BANGKOK -- Thailand and Malaysia are set to start talks on the construction of a 1,500km high-speed railway that would connect the two countries' capitals and enhance regional connectivity.
Arkhom Termpittayapaisith, Thailand's transport minister, told the Nikkei Asian Review that he hopes to meet with his Malaysian counterpart soon. "We will discuss how we can get foreign countries involved in the project like 'China or Japan' or 'China and Japan,'" he said. "But Malaysia seems to have more favor toward China."
The Bangkok-Kuala Lumpur route is a large section of the pan-Asia railway network plan -- initially proposed by former Malaysian Prime Minister Mahathir Mohamad at a 1995 meeting of leaders of the Association of Southeast Asian Nations.
The idea was to build a rail network that runs all the way from Singapore, to the southern Chinese city of Kunming, through Malaysia, Thailand, Myanmar, Cambodia, Vietnam and Laos.
Much of the existing rail network is old and unsuitable for high speed trains. Modernization work is underway to improve mobility of people and goods and help boost the regional economy.
"ASEAN cities should be connected by high speed rail," Arkhom said, adding that, unlike air routes, a railway connection "can promote cities along the railway line."
Today, the concept chimes closely with Chinese leader Xi Jinping's Belt and Road initiative, which aims to create an economic corridor from Asia to Europe by developing overland and maritime routes.
Chinese involvement in regional transport networks is on the increase. A railway link between Kunming and the Laotian capital Vientiane is now under construction. This will connect with another line that China is involved in, linking Nong Khai on the Thai side of the border with Bangkok.
It is hard to imagine Beijing will not jump to attention if Thailand and Malaysia seek help for the planned high-speed railway. Japan is also eager to export its shinkansen bullet train technology. The shinkansen is already up and running in Taiwan and there are deals signed in India and Thailand. In 2015, however, Japan lost out to China in the race for Indonesia's high-speed rail project.
Japan and China are also currently vying for the Singapore-Kuala Lumpur line, which will be the first cross-border high-speed railway project in Southeast Asia. The Singaporean and Malaysian governments have agreed for the 350km long railway to start operations by 2026. The proposed Kuala Lumpur-Bangkok route would extend the line all the way through the Malay Peninsula.
The route is currently served by low-speed trains that run on 1-meter gauge tracks. High-speed trains would require a new set of 1.4m standard-gauge tracks to be built, Arkhom said.
"But if we cannot put in much investment, we will just go on our existing 1-meter gauge," he added. As a primary action plan, Arkhom said that Thailand is looking to electrify the diesel trains that run between the southern Thai city of Hat Yai and Kuala Lumpur this year. "We only have limited resources," he said.
Shinkansen "very expensive"
Thailand currently has two other high speed railway projects in the pipeline, for which funding has been a constant headache.
Regarding the shinkansen project, Arkhom said that Thailand is planning to propose the Japanese side shoulder part of the investment through a joint venture.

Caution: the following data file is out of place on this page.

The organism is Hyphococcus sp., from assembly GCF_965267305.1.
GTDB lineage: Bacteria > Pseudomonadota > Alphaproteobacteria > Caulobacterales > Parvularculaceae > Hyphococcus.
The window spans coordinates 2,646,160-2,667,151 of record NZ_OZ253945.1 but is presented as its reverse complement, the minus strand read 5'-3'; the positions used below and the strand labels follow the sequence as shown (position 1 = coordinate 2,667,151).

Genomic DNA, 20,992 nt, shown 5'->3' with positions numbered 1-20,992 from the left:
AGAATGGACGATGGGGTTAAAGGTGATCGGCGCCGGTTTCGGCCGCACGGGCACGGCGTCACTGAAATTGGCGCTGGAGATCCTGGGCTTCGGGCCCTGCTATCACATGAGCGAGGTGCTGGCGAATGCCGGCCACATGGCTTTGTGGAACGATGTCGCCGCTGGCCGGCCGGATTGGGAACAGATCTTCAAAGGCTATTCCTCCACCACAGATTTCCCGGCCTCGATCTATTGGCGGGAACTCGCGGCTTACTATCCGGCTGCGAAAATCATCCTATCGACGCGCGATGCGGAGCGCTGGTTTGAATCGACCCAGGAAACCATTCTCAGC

Based on Japanese studies, the proposed cost for the entire 670km connecting Bangkok and Chiang Mai is estimated at around 500 billion baht ($14.2 billion), which Arkhom describes as "very expensive." The China-backed railway project linking the Laotian border and the Thai capital covers a longer distance of 873km but is set to cost just 379 billion baht.
"[The plan from] the Japanese team is based on Japanese standards but ... [the railway] will not be in Japan and we are not as rich as the Japanese," Arkhom said, arguing that Japan should compromise on standards other than safety, to "make it happen in this country."
A joint venture would be a "win-win solution," he suggested. The investment ratio would be further discussed. "In order to make sure that the [shinkansen] technology is with us forever, why don't you come in and run the project together?"
Construction is planned to take place in two phases. The first, linking Bangkok and Phitsanulok and covering 380km, will start in 2019. Work on the latter half is scheduled to begin a year later. The entire route is planned for completion by 2023.
Meanwhile, the Sino-Thai project will call for the first round of bidding for construction in March. This, however, will cover merely the first 3.5km of the entire project. "If you want to see the project going, we have to start with the small part," Arkhom said.
Thailand last year said it would finance the project itself, focusing just on the 250km section between Bangkok and the northeastern city of Nakhon Ratchasima, after failing to agree loan interest rates with China.
Arkhom said that the remaining route covering 620km is still on the table. "We have to keep this project alive as promised, although there may be some delays."
Negotiations for Chinese loans are also continuing. The latest agreement is that China will lend money for the imported materials on the Bangkok-Nakhon Ratchasima section. The interest rate, however, is still higher than the rates provided by other financial organizations such as the Asian Development Bank, he said, with the last offer at 2.3% for loans in either yuan or U.S. dollars.
In addition, Arkhom said that China is asking for development rights for land along the railway as well as an agreement to let China take concession of other development projects in Thailand if the railway project fails. "We don't agree," Arkhom said. "The project is in Thailand and we have the sole rights for it. They cannot take the benefit of the project."